Direct download (4 more)  
     
    Export citation  
     
    My bibliography  
  11.  41
    Luigi Scorzato (2013). On the Role of Simplicity in Science. Synthese 190 (14):2867-2895.
    Simple assumptions represent a decisive reason to prefer one theory to another in everyday scientific praxis. But this praxis has little philosophical justification, since there exist many notions of simplicity, and those that can be defined precisely strongly depend on the language in which the theory is formulated. The language dependence is a natural feature—to some extent—but it is also believed to be a fatal problem, because, according to a common general argument, the simplicity of a theory is (...)
    Direct download (4 more)  
     
    Export citation  
     
    My bibliography   1 citation  
  12.  92
    Graham Oppy (2003). The Devilish Complexities of Divine Simplicity. Philo 6 (1):10-22.
    In On the Nature and Existence of God, Richard Gale follows majority opinion in giving very short shrift to the doctrine of divine simplicity: in his view, there is no coherent expressible doctrine of divine simplicity. Rising to the implicit challenge, I argue that---contrary to what is widely believed---there is a coherently expressible doctrine of divine simplicity, though it is rather different from the views that are typically expressed by defenders of this doctrine. At the very least, (...)
    Direct download (6 more)  
     
    Export citation  
     
    My bibliography   1 citation  
  13. Stewart Duncan (2009). Hume and a Worry About Simplicity. History of Philosophy Quarterly 26 (2):139-157.
    I discuss Hume's views about whether simplicity and generality are positive features of explanations. In criticizing Hobbes and others who base their systems of morality on self interest, Hume diagnoses their errors as resulting from a "love of simplicity". These worries about whether simplicity is a positive feature of explanations emerge in Hume's thinking over time. But Hume does not completely reject the idea that it's good to seek simple explanations. What Hume thinks we need is good (...)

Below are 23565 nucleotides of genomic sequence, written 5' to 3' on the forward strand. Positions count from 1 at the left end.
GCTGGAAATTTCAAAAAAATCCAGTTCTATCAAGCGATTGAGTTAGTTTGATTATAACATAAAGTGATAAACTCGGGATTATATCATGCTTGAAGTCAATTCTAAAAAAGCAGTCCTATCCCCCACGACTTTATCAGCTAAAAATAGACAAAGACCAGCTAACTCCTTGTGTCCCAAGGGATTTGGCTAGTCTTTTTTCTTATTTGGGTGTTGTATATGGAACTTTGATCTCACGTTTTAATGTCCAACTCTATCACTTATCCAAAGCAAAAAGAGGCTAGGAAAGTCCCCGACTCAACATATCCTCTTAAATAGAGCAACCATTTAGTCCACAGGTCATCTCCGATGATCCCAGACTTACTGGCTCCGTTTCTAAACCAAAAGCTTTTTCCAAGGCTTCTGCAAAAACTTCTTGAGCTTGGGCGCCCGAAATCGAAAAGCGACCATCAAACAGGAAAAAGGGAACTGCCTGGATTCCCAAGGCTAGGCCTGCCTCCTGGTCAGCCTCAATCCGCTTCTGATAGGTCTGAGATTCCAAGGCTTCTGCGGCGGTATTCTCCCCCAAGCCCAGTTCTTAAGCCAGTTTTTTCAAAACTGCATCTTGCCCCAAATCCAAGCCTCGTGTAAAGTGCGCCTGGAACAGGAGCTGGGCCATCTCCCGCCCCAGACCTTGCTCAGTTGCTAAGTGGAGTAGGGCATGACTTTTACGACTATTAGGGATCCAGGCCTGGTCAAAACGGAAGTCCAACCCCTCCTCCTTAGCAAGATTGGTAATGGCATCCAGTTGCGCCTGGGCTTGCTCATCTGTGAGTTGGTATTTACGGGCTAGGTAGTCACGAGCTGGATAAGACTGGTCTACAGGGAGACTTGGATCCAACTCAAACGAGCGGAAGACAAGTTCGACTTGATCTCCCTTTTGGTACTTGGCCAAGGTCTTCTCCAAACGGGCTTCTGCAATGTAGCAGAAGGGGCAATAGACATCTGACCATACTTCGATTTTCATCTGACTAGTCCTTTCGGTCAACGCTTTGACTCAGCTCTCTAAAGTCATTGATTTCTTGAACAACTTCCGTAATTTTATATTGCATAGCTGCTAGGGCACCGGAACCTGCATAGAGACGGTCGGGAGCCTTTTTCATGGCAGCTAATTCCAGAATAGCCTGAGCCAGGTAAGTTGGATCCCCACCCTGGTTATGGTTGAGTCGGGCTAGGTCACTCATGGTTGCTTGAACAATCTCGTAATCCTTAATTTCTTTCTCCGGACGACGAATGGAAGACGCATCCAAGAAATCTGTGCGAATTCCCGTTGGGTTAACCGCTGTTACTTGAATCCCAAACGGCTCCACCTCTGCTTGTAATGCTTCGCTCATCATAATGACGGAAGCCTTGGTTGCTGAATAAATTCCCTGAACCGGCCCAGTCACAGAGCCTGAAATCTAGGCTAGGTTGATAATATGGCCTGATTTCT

Direct download (5 more)  
     
    Export citation  
     
    My bibliography  
  14. Nicholas Maxwell, Simplicity. PhilSci Archive.
    There are two problems of simplicity. What does it mean to characterize a scientific theory as simple, unified or explanatory in view of the fact that a simple theory can always be made complex (and vice versa) by a change of terminology? How is preference in science for simple theories to be justified? In this paper I put forward a proposal as to how the first problem is to be solved. The more nearly the totality of fundamental physical theory (...)
    Direct download (3 more)  
     
    Export citation  
     
    My bibliography  
  15. Nicholas Maxwell (1979). Induction, Simplicity and Scientific Progress. Scientia 114 (14):629-653.
    In a recent work, Popper claims to have solved the problem of induction. In this paper I argue that Popper fails both to solve the problem, and to formulate the problem properly. I argue, however, that there are aspects of Popper's approach which, when strengthened and developed, do provide a solution to at least an important part of the problem of induction, along somewhat Popperian lines. This proposed solution requires, and leads to, a new theory of the role of (...) in science, which may have helpful implications for science itself, thus actually stimulating scientific progress. (shrink)
    Translate
     
     
    Export citation  
     
    My bibliography   6 citations